Pakistani Foreign Minister Shah Mahmood Qureshi says the most urgent priority is averting an even deeper economic collapse of the neighbouring nation that could trigger a humanitarian catastrophe.
Pakistan has called on world powers to unblock billions of dollars in Afghan assets frozen after the Taliban takeover but said it did not expect recognition soon of the new government.
Ahead of talks on Afghanistan at the UN General Assembly, Pakistani Foreign Minister Shah Mahmood Qureshi said the most urgent priority was averting an even deeper economic collapse of the neighbouring nation that could trigger a humanitarian catastrophe.
"On one hand, you're raising fresh funds to avert a crisis and on the other hand money that is theirs – belongs to them – they cannot use," Qureshi told reporters on Tuesday.
"I think freezing the assets is not helping the situation. I would strongly urge the powers that be that they should revisit that policy and think of an unfreeze," he said.
"It will be a confidence-building measure as well and that could also incentivise positive behaviour."
The United States froze $9.5 billion in Afghan central bank assets and international lenders have stayed clear of Afghanistan, wary of providing money that could be used by the Taliban.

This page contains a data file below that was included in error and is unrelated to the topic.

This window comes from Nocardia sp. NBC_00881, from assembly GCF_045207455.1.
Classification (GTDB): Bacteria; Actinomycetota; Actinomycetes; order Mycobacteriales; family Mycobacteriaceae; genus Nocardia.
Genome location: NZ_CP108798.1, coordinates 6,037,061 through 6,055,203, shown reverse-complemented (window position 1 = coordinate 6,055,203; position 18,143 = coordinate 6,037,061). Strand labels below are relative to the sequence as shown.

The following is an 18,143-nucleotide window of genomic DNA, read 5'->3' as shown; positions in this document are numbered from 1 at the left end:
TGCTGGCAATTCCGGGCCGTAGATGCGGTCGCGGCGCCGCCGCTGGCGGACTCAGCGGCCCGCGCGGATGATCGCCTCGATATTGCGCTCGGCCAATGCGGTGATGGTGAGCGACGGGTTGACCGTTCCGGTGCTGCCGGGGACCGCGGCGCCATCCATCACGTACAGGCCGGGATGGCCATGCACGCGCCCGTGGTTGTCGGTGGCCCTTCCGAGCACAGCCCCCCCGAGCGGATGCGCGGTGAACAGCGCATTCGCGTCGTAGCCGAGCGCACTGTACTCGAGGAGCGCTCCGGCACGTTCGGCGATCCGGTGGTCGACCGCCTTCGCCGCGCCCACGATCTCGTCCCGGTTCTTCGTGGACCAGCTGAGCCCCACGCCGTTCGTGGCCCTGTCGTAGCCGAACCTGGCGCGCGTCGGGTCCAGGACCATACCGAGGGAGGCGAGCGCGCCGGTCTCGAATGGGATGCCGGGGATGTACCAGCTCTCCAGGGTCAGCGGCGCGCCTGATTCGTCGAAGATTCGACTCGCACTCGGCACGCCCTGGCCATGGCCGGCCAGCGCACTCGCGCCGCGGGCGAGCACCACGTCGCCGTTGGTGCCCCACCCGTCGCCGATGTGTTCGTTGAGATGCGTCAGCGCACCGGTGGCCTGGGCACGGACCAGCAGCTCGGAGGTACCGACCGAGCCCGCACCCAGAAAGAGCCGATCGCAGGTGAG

Pakistan was the chief backer of the Taliban's draconian 1996-2001 regime and has long faced US allegations that its intelligence service fuelled the insurgents in their two-decade battle against NATO forces and the now collapsed Western-backed government.
No rush to recognise
While calling for engagement with the Taliban, Qureshi appeared to share the US stance that it was premature to establish formal ties.
"I don't think anybody is in a rush to recognise at this stage and the Taliban should keep an eye on that," Qureshi said.
If the Taliban want recognition, "they have to be more sensitive and more receptive to international opinion," he said.
Qureshi voiced hope that the Taliban would be more inclusive after forming a caretaker government that includes figures blacklisted by the United Nations on terrorism allegations.
But he said he saw "positives" from the Taliban including a declaration of amnesty and a willingness to include ethnic groups other than the group's dominant Pashtuns.
"These are trends that must be encouraged," he said.
Activists and witnesses say on-the-ground reality is different than the Taliban's promises, with women and girls already being excluded from employment and education even without formal announcements by the insurgents.